Advanced Info, Total Access Slump on Setback in Thai 4G Bid

  • Biggest mobile operators miss out on new spectrum at auction
  • Winners True and Jasmine fall on concern costs might surge

Advanced Info Service Pcl and Total Access Communication Pcl slumped, pacing a decline for Thai stocks, as the nation’s biggest mobile-phone companies failed to win licenses to provide fourth-generation wireless services at an auction last week.

Advanced Info, controlled by Singapore’s Temasek Holdings Pte, dropped 19 percent in Bangkok, its biggest decline since December 2006. Total Access slid 27 percent, the most on record. Successful bidders True Corp. Pcl and Jasmine International also retreated on concern the $4.2 billion price tag for the two licenses will force them to raise fresh capital. The SET Index fell 1.6 percent to its lowest level in almost two years.

Last week’s auction turned into a four-day bidding war as mobile operators sought spectrum that would help them tap surging demand for mobile data in the Southeast Asian nation, which has a population of 68 million and about 86 million mobile subscribers. In a similar auction a month earlier, Advanced Info and True paid a combined $2.25 billion for two 4G licenses.

“We regard this as the worst-case scenario,” Krungsri Securities wrote Monday in a note to clients. Jasmine “would need a strong partner and use pricing strategy to gain market share from other operators in the saturated mobile telecom market.”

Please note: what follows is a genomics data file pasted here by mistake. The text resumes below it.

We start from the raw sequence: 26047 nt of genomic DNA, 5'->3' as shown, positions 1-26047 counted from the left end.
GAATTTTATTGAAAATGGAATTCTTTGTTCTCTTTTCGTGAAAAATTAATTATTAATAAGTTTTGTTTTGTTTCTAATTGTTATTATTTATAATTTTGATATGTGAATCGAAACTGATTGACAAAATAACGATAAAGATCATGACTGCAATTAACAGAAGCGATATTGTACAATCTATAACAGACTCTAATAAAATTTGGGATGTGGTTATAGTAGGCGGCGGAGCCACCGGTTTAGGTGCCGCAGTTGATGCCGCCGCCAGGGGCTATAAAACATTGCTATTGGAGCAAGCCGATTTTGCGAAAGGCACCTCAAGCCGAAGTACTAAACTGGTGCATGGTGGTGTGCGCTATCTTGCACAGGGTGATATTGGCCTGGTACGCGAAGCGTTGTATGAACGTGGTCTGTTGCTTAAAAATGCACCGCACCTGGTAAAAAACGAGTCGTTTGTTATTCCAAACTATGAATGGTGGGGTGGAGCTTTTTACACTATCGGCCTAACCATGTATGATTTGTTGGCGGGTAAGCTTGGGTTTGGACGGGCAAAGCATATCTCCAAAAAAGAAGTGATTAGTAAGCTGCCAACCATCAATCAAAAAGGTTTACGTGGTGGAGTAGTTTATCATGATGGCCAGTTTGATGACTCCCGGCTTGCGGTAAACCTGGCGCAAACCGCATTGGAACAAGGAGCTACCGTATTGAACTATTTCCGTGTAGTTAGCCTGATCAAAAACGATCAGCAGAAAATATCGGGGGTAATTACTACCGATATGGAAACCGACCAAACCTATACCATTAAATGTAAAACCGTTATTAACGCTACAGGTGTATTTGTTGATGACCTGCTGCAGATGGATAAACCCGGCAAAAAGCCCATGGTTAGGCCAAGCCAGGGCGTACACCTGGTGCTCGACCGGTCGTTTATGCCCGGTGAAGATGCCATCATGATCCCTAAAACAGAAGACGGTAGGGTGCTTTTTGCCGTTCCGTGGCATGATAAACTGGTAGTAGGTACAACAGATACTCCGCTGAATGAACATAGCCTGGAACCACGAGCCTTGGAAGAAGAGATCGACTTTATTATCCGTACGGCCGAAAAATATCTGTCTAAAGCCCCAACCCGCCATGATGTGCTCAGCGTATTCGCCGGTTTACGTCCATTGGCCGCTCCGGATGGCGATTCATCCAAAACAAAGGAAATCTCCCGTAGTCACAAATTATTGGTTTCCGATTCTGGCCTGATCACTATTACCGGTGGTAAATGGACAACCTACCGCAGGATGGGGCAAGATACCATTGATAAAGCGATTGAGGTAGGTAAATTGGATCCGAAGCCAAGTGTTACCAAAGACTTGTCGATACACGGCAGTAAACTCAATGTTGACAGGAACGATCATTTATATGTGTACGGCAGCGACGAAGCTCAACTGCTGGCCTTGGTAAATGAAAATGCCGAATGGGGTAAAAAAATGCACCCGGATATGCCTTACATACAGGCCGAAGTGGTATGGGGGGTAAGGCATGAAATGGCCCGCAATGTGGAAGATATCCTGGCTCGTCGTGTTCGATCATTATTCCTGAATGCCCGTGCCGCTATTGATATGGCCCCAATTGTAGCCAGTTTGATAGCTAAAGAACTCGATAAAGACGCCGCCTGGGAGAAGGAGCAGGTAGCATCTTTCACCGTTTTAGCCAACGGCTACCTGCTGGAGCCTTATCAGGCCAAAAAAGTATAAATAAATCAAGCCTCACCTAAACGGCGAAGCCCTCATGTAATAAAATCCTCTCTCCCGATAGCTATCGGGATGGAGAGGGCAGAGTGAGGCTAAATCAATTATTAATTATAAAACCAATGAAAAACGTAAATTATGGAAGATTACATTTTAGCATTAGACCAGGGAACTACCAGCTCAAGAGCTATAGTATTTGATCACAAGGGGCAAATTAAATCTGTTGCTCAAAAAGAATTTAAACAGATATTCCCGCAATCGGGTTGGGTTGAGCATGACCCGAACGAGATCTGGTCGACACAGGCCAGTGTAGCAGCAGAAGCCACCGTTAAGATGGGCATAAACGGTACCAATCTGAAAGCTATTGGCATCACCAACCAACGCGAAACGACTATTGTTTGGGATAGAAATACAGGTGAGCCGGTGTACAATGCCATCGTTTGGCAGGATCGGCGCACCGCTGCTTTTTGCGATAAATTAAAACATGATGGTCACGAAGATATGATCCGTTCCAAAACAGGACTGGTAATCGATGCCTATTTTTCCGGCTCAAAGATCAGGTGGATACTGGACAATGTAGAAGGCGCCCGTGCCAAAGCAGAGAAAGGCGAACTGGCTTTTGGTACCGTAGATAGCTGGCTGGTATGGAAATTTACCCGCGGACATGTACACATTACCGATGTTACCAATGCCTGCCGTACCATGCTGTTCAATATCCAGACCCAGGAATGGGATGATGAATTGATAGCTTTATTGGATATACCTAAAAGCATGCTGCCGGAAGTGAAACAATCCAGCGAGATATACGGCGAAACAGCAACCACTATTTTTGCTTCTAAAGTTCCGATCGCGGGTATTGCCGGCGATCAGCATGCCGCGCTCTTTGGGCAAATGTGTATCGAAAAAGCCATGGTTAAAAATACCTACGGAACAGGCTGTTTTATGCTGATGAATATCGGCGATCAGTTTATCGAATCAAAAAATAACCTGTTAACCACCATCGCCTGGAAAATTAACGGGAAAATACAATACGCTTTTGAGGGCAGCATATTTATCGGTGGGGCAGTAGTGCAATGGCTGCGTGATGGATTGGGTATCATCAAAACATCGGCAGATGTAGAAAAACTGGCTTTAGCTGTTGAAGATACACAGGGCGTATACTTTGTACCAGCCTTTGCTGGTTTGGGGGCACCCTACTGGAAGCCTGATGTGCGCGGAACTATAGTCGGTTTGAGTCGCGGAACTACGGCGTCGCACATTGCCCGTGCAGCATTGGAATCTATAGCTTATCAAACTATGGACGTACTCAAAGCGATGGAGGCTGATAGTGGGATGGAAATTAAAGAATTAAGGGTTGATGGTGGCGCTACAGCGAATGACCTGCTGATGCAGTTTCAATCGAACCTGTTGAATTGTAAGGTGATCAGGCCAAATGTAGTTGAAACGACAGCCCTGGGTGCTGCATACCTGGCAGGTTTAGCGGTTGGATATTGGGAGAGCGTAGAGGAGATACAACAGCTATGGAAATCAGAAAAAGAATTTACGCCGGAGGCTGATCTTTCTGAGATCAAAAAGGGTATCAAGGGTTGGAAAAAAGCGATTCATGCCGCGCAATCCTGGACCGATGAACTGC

Jasmine slumped 23 percent, its lowest close since August 2012. True, 18 percent owned by China Mobile Ltd. and controlled by Thailand’s Charoen Pokphand Group, fell 9 percent to its lowest close since June 2014. Intouch Holdings Pcl, which owns 40 percent of Advanced Info, dropped 20 percent.

True’s victory may leave the company with too much bandwidth, Ana Paepipatmongkol, an analyst at KGI Securities Thailand Pcl, said Monday in a statement. “Costs will surpass revenue in the short term and they may need to raise capital,” he said. “Jasmine, which begins from zero, will face losses for a long while from the investment in its network and brand creation.”

Mobile data usage in Thailand, which averages about 2 gigabytes per user per month, may more than double once all operators start offering 4G services, True’s Chief Executive Officer Suphachai Chearavanont said at a media briefing.

“I don’t think it’s expensive,” Suphachai said of his company’s winning bid, adding that True has no immediate plan to raise capital. “This is not clean spectrum. It is active and being used by our competitor’s customers. By getting this, it means our competitor will have less bandwidth.”

Jasmine will seek international partners for its mobile-phone operations, and also has no plan to raise capital, Chairman Pete Bodharamik said.

Customers will start moving to the new faster networks in February, and the number of 4G subscribers will reach 20 million by the end of next year, the National Broadcasting and Telecommunications Commission said last month. Thai companies began offering 3G services in mid-2013 after eight years of delays caused by legal battles and regulatory wrangling. In 2012, the regulator raised 41.6 billion baht in an auction of 3G licenses, won by Advanced Info, Total Access and True.

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